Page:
How to Prep and Install an Unfinished Screen Door

A green screen door on a yellow house

The humble screen door is an old-fashioned piece of technology that continues to offer benefits to modern homeowners. In today’s search for low-energy ways to cool or ventilate a home, many people overlook the value of a screen door. It transforms a door into a massive window for air exchange purposes. Much like a storm window, this kind of secondary door can also offer some protection to the primary exterior door from wind and rain. Unfinished screen doors are highly affordable but require a little extra work before they can be used. Make sure you’re ready for installation with these tips.

Measure the Door Opening Correctly

Measuring a door frame

Wood screen doors are easily cut down to fit the opening available. However, they work best when all dimensions are close to the door opening or slightly larger. Doors that are too small in any dimension will leave gaps that are hard to close by filling in the frame since it could interfere with the operation of the existing exterior door.

Take three measurements across the width of the door frame at the top, middle, and bottom. Use the average of these three numbers to get a door with the best possible fit. Then measure from the floor up to the center of the top of the door frame for the height. Subtract ¼ of an inch from these measurements for clearance. That will give you the rough measurements for the screen door.

Prepare the Unfinished Wood

A man sanding a door

The most affordable and easily customized screen doors are made from unfinished wood. This means that after the door is cut to size but before it is installed, it must be painted or stained. Without some kind of coating to seal the wood and protect it, moisture and sun exposure will cause the door to become warped and eventually split. Unfinished wood is easily decorated any way you like with only minimal sanding and preparation. Sanding with both 150 and 220 grit sandpaper is recommended if staining is selected. Most unfinished screen doors are easily painted right from the store, as long as you apply an appropriate primer as the first coat.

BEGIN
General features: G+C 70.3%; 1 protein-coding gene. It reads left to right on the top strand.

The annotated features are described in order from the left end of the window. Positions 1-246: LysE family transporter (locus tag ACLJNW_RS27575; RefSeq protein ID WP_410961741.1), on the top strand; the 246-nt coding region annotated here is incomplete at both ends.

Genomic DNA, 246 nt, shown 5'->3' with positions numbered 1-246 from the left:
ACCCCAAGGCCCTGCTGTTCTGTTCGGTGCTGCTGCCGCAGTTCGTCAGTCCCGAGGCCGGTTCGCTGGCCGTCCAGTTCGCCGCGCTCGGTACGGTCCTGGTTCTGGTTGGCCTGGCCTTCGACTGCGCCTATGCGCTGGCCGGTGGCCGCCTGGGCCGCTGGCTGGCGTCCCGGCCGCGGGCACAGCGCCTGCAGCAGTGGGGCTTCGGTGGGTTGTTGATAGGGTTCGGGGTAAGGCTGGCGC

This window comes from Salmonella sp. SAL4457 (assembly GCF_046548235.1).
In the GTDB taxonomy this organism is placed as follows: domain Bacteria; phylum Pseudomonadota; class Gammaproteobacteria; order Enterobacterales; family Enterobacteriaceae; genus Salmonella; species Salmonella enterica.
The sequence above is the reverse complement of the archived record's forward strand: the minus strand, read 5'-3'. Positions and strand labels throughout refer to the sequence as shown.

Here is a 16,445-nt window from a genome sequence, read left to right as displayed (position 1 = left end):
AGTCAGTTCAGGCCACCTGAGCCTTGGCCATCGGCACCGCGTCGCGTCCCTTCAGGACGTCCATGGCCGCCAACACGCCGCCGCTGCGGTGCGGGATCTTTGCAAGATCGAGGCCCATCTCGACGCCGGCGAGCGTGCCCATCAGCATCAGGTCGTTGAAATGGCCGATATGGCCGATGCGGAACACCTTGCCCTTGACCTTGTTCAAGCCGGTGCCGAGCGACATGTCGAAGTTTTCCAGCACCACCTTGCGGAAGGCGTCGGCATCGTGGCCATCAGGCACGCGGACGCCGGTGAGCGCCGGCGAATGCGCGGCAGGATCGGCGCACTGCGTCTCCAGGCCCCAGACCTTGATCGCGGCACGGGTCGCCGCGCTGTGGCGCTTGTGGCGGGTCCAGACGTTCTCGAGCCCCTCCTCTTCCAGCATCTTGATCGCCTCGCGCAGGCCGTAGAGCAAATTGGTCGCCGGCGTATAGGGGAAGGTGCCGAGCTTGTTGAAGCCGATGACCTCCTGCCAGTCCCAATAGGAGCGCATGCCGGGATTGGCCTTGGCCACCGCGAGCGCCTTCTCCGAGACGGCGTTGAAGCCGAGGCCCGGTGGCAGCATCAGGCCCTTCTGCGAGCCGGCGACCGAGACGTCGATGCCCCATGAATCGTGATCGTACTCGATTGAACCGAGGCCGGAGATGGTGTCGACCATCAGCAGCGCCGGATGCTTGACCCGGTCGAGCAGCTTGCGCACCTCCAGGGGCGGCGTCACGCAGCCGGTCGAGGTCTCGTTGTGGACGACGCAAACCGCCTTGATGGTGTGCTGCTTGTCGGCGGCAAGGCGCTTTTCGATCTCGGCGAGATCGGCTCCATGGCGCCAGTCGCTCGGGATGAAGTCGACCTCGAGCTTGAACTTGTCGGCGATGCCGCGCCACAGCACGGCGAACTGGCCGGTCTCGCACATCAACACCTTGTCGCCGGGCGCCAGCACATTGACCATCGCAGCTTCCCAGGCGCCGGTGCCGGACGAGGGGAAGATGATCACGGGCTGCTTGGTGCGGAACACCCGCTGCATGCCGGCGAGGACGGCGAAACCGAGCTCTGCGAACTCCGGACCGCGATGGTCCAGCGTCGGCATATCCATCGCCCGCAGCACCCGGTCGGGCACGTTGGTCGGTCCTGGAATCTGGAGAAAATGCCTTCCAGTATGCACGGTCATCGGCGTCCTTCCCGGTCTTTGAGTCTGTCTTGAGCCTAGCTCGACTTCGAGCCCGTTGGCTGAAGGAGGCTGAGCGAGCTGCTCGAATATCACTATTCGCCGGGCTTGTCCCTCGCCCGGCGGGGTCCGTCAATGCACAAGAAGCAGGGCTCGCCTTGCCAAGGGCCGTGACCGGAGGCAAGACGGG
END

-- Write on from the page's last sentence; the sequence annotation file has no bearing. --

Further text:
Check for Flaws or Damage

Using wood putty to fill a hole in a door

While screen doors are checked at the factory before they’re shipped, there is always a chance that damage will occur on the way to your home. Look over the screen door carefully to detect any spots where the wood has been scratched or scuffed. Check over the screen, in particular, to see if it has pulled out from the frame anywhere. This is easy enough to fix with a small tool designed for this purpose. Scratches and chips in the wood frame can be fixed with wood filler that accepts stain and paint.

Choose a Finish for the Door

Paiting a front door

Staining offers the most natural look, allowing the wood grain to show through the color you add. While natural colors mimicking expensive cherry or mahogany wood are the most popular, almost any color can be found as a stain to apply to a screen door. However, stain only colors the wood and doesn’t protect it. You’ll need to seal the door with marine spar varnish in at least two separate coats before installing it.

For paint, using an exterior oil-based paint or water-based enamel is good enough to protect the door and decorate it at the same time. Apply at least two coats and one coat of an appropriate primer. The primer must match the paint you plan to apply, so choose the paint first. Sand rough spots like knots on the door before painting for a smoother finish.

Install the Door

An installed screen door

Once the door is painted or stained and has a chance to fully dry, it’s time for installation. First, measure the opening of the door again and cut the door as needed. Choose a direction for the door to open and attach the handle to match. Then lift the screen door into the opening with care, optimally with a helper or two to keep the screen from getting damaged in the process. Use a set of shims to check the fit in the door and cut as needed until it has an even 1/8th of an inch gap all the way around. Sand the door down anywhere it’s a little too tight to fit a shim. Then take the door down and attach the hinges. Finally, stand the door up in the frame and have someone hold it still as you screw the hinges in place. Shim the bottom of the door to ensure the right gap for smooth clearance. Test the swing and adjust the hinges as needed until it fits perfectly. A sweep at the bottom can help close up extra gaps that could allow too much air or dust through.

Putting in a screen door gives your home classic style, allows for better ventilation in the warm months, and protects your front door from the elements. Installation is easy enough to handle on your own if you have at least one family member or neighbor to help.

While do-it-yourself projects can be fun and fulfilling, there is always a potential for personal injury or property damage. We strongly suggest that any project beyond your abilities be left to licensed professionals such as electricians, plumbers, and carpenters. Any action you take upon the information on this website is strictly at your own risk, and we assume no responsibility or liability for the contents of this article.


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